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President’s Blunder Sheds Light On A War’s Lesser Known Chapter

June 10, 1994

BERLIN (AP) _ Germany’s new president raised more than a few Polish eyebrows when he said last week he was looking forward to being in Poland on Aug. 1 for the 50th anniversary of the Warsaw Ghetto Uprising.

President-elect Roman Herzog may be sincere about promoting healing between historical foes. But he mixed up his uprisings.

Many Poles are wondering how Herzog, who steps down as chief justice of Germany’s highest court on July 1, could mistake the desperate 1943 revolt in Warsaw’s walled Jewish ghetto for the equally tragic uprising a year later by Poland’s underground Home Army.

″Lots of German politicians preach in their Sunday speeches that the lessons of history should not be forgotten. But how can forgetting be prevented if events are so easily confused?″ Polish journalist Michal Jaranowski wrote in a Berlin newspaper this week.

Jaranowski instructed the Germans on the deeds of their fathers and grandfathers. Both Warsaw uprisings were ruthlessly suppressed by Nazi troops, the first in four weeks, the second in just over two months.

During the 1944 Home Army revolt, the Soviet army stood on the east bank of the Vistula River, letting the Germans destroy Polish resistance and reduce Warsaw to rubble.

The cost: 200,000 dead Poles, nine in 10 of them civilians.

The feebly armed Home Army, loyal to a London-based exile government, had wanted to liberate the Polish capital to forestall the Soviet domination that followed for the next 45 years.

Polish President Lech Walesa won praise even from political opponents last summer when he invited the leaders of Russia and Germany - along with the British, French and American heads of state - to this year’s 50th anniversary of the Warsaw Home Army Uprising.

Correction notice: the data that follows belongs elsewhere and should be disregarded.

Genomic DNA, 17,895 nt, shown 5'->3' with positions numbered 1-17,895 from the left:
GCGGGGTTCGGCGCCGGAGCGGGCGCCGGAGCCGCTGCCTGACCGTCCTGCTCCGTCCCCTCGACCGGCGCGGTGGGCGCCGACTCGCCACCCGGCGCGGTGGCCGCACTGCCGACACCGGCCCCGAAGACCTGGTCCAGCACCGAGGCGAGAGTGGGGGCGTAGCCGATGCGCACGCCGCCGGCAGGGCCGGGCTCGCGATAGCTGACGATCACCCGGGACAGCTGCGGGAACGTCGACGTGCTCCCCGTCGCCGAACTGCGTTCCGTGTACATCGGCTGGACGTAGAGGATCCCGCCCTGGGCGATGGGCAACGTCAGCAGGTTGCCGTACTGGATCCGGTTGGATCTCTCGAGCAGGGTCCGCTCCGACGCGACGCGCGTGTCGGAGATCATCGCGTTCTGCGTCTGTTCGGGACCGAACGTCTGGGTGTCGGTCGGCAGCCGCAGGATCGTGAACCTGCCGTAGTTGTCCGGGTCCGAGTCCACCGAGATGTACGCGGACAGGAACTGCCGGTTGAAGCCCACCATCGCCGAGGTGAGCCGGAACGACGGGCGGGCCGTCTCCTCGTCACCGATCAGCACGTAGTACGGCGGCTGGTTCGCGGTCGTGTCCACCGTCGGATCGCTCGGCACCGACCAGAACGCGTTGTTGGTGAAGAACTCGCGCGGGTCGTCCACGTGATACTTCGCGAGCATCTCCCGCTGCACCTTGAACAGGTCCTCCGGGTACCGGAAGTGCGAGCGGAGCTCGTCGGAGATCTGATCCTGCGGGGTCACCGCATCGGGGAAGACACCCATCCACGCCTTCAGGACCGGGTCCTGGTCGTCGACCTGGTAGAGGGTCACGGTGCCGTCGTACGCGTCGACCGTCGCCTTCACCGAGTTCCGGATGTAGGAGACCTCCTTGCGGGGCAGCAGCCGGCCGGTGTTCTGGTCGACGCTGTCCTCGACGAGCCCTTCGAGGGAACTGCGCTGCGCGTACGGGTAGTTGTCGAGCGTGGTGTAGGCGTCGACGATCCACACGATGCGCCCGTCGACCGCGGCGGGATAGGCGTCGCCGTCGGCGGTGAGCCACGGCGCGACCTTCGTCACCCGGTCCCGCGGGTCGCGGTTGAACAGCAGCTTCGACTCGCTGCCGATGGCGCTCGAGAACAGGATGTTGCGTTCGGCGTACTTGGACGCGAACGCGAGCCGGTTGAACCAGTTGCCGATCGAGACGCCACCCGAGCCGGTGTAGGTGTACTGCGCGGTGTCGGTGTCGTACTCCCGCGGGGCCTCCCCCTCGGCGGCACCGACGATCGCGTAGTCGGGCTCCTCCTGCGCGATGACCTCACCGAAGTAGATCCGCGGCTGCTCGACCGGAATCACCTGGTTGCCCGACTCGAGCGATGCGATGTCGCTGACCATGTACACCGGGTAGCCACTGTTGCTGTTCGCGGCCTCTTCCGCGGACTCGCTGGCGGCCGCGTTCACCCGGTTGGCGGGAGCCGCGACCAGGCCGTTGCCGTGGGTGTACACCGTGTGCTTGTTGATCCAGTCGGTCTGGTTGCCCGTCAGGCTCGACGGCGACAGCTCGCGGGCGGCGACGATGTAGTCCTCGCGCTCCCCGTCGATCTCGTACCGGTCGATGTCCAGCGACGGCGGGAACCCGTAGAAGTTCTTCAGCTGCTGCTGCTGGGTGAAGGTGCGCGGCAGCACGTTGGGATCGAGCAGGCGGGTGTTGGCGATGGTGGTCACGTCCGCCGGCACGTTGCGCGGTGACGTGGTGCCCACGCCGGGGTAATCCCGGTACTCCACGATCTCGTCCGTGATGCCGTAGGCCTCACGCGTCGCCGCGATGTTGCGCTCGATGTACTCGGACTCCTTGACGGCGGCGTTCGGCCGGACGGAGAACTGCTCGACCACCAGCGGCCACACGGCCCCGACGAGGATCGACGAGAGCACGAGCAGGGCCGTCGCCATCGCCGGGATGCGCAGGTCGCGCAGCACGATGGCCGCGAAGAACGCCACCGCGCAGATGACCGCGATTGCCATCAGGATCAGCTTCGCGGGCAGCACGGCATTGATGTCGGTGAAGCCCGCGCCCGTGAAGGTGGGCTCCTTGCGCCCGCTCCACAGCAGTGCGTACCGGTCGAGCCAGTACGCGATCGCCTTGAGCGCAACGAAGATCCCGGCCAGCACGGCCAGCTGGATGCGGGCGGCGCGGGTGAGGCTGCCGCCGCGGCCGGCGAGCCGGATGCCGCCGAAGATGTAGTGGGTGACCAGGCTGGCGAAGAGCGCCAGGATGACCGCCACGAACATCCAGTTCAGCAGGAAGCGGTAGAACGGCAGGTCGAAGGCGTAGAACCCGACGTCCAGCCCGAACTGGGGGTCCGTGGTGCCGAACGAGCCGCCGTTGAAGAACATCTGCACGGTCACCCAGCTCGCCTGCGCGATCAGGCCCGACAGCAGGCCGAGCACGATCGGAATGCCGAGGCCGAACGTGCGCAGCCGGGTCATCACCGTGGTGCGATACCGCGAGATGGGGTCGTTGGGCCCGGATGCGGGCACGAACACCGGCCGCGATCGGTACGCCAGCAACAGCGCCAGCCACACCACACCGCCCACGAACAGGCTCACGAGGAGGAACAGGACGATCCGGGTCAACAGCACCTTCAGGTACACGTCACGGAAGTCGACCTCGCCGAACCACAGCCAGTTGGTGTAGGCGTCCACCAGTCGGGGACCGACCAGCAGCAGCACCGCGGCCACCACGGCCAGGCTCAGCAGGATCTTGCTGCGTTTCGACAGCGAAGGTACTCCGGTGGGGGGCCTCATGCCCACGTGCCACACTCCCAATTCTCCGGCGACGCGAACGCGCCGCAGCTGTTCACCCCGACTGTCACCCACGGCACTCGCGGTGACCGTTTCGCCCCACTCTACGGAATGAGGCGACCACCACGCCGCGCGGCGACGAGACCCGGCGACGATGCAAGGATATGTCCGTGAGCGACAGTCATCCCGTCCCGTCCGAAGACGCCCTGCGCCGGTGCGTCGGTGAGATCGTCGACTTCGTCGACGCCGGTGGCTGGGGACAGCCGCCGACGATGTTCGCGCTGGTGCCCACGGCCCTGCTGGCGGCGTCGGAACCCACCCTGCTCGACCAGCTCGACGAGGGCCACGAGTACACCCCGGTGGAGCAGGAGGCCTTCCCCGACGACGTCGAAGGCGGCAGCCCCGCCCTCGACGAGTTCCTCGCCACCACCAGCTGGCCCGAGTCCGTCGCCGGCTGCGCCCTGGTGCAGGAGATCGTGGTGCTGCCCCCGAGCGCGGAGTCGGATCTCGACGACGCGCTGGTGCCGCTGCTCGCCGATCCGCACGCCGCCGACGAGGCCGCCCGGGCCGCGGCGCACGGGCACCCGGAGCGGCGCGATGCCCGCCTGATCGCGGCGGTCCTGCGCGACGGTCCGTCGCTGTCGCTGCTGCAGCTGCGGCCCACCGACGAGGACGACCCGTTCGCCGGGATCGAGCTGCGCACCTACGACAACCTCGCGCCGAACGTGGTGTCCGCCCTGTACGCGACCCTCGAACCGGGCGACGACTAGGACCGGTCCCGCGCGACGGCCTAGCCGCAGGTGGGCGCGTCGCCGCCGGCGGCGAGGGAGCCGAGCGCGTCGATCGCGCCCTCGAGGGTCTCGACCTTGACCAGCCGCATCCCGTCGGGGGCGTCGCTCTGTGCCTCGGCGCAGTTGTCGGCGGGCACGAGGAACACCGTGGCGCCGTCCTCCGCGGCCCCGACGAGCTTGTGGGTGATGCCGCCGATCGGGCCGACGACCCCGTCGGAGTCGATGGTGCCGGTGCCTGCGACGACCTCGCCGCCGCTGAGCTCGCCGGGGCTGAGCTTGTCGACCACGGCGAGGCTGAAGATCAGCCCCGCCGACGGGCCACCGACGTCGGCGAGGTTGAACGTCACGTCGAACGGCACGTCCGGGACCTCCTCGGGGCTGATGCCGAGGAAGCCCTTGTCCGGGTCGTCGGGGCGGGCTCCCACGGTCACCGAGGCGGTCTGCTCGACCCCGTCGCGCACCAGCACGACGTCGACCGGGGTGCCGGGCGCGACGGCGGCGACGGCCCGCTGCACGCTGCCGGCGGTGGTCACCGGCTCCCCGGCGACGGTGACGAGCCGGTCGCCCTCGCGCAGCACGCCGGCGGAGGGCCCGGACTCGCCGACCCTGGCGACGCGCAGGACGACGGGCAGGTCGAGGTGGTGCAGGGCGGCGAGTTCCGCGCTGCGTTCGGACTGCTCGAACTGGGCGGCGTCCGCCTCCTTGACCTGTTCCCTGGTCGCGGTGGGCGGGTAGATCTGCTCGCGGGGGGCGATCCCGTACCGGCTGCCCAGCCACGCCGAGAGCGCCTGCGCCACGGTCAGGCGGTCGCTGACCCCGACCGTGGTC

The Polish leader decided to do what French and British leaders, as hosts for this week’s D-Day commemorations, did not: invite German and Russian leaders in the name of reconciliation.

Walesa took the political risk because here was a chance to try to close the book on the Cold War in the country whose 1980-born Solidarity movement precipitated more than any other the fall of the Soviet empire.

Intent on proving his country worthy of NATO membership, Walesa wants to show that Poland can be an anchor of democracy and stability in Europe.

But just as many Allied veterans didn’t want German politicians at D-Day commemorations, many of the Poles who took part in the 1944 uprising don’t want German or Russian leaders in Warsaw on Aug. 1.

For too many, the memories are too bitter: the Warsaw uprising pitted Boy Scouts with pistols against German armor, saw Nazi troops fill sewers with gasoline and kill underground combatants in infernos.

″These people do not feel they have been apologized to ... by both the Germans and Russians,″ said Hanna Staszkowska, an uprising veteran and spokeswoman for an alliance she says has 50,000 former Polish resistance fighters. The group plans to ignore the official commemorations, she said.

But others say Germany and Russia’s long history of dividing, conquering and plundering Poland is all the more reason for Poland to reconcile with the two nations.

″If we cultivate the idea that the Germans and Russians are eternal enemies then we are courting endless disaster,″ said Jan Nowak, 81, the London exile government’s emissary to the Warsaw insurgents during the Home Army uprising and a former head of Radio Free Europe’s Polish section.

President Boris Yeltsin of Russia told a Moscow news conference Friday that he had received the Polish invitation to attend the Aug. 1 ceremonies too late to be able to attend, since his calendar was full until the end of the year.

President Francois Mitterrand of France and Prime Minister John Major of Britain are coming, said Andrzej Zakrzewski, Poland’s state secretary for political affairs.

Zakrzewski said he expects Vice President Al Gore will attend, and President Bill Clinton is due in Poland for a state visit in early July.

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